Musk’s OpenAI project, best known now for its DALL-E-2 AI art and Neuralink for its neurotechnological creations actively push the boundary of tech innovation. Musk’s success, though, is just as enigmatic as his public persona. While credited as a co-founder of Tesla, he only acquired that role as the outcome of a legal battle. SpaceX was given a 2006 contract by then NASA Administrator Mike Griffin despite not having a single successful launch. Fortune and connections have certainly favoured the “TechnoKing of Tesla,” which is now his legal position in the company. Whether Musk’s eccentricities hide genius or a scheming fraud has been in much debate on most social forums, especially Twitter.

Musk’s Twitter feed on an average. [Credit: Twitter.com/ElonMusk]

Musk’s connection with Twitter is deep. Musk became a household name sharing memes on Twitter and engaging with his “fans.” Musk also is a master at marketing via social media. His failed 2019 CyberTruck reveal was lampooned widely as an attack on his capabilities Yet, 2020 was the first time Tesla turned a full-year profit. Twitter played a big hand in this as well. Much of Musk’s public success came from him portraying himself as one of the masses rather than a snobbish, detached billionaire.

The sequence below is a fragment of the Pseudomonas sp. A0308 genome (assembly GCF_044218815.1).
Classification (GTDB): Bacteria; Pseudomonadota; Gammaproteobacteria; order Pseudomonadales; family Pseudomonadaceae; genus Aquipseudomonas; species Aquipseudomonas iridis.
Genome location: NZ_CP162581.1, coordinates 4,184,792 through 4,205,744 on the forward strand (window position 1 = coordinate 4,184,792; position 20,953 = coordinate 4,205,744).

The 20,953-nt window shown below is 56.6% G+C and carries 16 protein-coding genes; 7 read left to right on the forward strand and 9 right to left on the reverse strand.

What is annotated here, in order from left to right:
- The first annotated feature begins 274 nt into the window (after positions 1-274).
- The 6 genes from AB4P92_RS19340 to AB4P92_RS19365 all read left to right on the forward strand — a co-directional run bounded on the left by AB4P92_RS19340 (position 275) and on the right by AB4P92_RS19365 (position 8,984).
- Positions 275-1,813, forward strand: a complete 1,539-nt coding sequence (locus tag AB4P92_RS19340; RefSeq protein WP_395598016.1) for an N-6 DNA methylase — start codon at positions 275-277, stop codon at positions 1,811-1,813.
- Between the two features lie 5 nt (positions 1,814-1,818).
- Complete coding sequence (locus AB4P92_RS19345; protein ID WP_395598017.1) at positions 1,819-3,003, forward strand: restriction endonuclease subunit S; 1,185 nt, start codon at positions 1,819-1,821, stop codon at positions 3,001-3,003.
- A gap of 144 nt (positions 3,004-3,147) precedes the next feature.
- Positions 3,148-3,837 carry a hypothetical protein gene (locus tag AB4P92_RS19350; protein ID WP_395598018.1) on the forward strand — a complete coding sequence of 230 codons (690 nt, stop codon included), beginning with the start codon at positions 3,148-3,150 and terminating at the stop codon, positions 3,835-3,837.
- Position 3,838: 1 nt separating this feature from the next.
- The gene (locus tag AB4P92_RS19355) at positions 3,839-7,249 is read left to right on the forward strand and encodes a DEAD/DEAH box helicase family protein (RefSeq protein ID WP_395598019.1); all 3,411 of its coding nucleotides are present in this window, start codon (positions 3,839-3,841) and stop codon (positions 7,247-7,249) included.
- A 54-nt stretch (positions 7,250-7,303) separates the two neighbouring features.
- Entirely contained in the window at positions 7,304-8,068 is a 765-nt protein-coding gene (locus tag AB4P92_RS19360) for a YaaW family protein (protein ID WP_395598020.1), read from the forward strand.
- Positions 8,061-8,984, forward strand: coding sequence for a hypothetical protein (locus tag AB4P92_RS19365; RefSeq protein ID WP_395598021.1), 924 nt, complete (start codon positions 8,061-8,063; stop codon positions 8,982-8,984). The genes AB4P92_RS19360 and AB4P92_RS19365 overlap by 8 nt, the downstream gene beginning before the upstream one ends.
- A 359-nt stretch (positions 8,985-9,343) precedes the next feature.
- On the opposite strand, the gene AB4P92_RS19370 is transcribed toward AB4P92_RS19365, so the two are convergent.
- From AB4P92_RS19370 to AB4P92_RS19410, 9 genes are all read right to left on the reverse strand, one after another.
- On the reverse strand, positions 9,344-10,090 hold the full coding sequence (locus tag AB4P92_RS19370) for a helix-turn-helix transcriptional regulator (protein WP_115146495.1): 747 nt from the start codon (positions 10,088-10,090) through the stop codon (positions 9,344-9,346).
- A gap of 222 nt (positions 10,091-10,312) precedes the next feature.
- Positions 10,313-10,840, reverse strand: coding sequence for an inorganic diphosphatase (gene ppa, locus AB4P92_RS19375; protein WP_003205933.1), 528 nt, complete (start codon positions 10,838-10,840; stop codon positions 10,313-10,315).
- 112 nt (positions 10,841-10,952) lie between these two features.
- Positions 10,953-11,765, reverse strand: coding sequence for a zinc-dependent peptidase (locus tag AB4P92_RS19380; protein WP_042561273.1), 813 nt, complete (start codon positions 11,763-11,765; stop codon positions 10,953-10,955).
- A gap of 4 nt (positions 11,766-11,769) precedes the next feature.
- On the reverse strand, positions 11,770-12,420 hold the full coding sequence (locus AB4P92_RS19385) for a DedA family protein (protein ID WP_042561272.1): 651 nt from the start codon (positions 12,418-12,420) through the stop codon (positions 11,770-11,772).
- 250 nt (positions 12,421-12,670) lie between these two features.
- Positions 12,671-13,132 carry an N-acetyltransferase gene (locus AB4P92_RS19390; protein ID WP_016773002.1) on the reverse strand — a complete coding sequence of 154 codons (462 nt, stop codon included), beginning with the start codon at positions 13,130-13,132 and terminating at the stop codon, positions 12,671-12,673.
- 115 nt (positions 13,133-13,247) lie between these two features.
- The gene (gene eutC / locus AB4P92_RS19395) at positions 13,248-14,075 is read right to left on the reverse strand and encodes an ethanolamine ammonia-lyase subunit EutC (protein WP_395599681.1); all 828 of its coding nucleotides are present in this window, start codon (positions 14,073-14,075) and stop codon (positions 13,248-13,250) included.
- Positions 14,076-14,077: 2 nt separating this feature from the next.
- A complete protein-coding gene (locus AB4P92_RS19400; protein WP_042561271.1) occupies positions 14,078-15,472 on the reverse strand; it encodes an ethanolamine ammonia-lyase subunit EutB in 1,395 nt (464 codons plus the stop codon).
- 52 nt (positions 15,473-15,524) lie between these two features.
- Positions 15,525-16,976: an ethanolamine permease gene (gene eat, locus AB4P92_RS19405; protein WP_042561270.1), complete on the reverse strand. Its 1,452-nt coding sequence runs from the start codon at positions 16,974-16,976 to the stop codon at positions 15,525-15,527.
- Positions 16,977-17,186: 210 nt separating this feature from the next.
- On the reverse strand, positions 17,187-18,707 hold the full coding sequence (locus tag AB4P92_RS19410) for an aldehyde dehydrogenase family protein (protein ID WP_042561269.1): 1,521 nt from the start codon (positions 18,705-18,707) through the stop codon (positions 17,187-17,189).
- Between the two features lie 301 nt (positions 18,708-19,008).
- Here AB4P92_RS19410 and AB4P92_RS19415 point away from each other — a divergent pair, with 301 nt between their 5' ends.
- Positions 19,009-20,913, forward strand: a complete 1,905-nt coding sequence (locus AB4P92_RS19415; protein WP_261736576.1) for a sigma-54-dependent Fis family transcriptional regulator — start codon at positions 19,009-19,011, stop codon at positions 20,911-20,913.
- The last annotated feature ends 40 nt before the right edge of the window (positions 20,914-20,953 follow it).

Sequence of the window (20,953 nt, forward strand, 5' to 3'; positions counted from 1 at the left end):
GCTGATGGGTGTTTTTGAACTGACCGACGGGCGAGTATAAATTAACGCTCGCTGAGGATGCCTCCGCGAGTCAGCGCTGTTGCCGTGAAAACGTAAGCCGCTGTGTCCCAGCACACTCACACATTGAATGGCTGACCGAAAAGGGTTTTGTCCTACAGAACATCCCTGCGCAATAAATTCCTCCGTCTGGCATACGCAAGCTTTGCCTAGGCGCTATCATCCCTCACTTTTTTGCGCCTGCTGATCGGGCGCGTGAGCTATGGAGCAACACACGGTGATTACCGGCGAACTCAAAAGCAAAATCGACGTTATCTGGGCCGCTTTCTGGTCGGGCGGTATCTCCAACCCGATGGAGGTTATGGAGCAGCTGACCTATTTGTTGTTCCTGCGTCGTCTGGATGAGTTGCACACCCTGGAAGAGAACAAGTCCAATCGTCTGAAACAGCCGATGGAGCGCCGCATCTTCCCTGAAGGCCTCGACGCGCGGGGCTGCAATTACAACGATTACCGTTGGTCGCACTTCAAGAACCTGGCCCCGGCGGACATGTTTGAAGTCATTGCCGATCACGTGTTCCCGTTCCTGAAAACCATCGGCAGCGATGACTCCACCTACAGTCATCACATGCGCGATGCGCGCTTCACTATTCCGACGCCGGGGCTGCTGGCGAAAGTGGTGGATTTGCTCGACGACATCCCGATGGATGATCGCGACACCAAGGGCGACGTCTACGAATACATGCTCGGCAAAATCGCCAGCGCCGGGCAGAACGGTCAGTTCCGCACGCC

Musk appeared on Joe Rogan’s podcast smoking marijuana, and hosted YouTube celebrity PewDiePie’s weekly meme review in 2019. Musk sold 10% of his Tesla stock in 2021 ($16.4b), based on a tweet asking the public if he should do that to appeal to growing anti-capitalistic sentiments, while also exercising his expiring option to sell the stock. This was clearly an attempt to kinder some backing for himself in an increasingly fraught social system, while also benefitting from the very system these people were protesting. Analyzing Musk’s behaviour in the public domain makes the saga of the Twitter buyout much more complex from a political and social standpoint.

The Twitter Takeover

As seen before, Twitter is only sporadically profitable, but from a societal perspective, it holds much value. Twitter’s free speech agenda had come under fire recently, and Musk, calling himself a “free-speech absolutist,” wanted to enforce his ideals. Major publications have criticized Elon for being callous and egotistical in his operations, claiming that he doesn’t have a business plan for the Twitter deal. Musk’s takeover bid came hot on the heels of a sexual misconduct allegation by a former employee who was supposedly paid off. While Musk claims that he hadn’t done anything like that, and this was an attempt to slander him, the bid was the perfect storm to follow.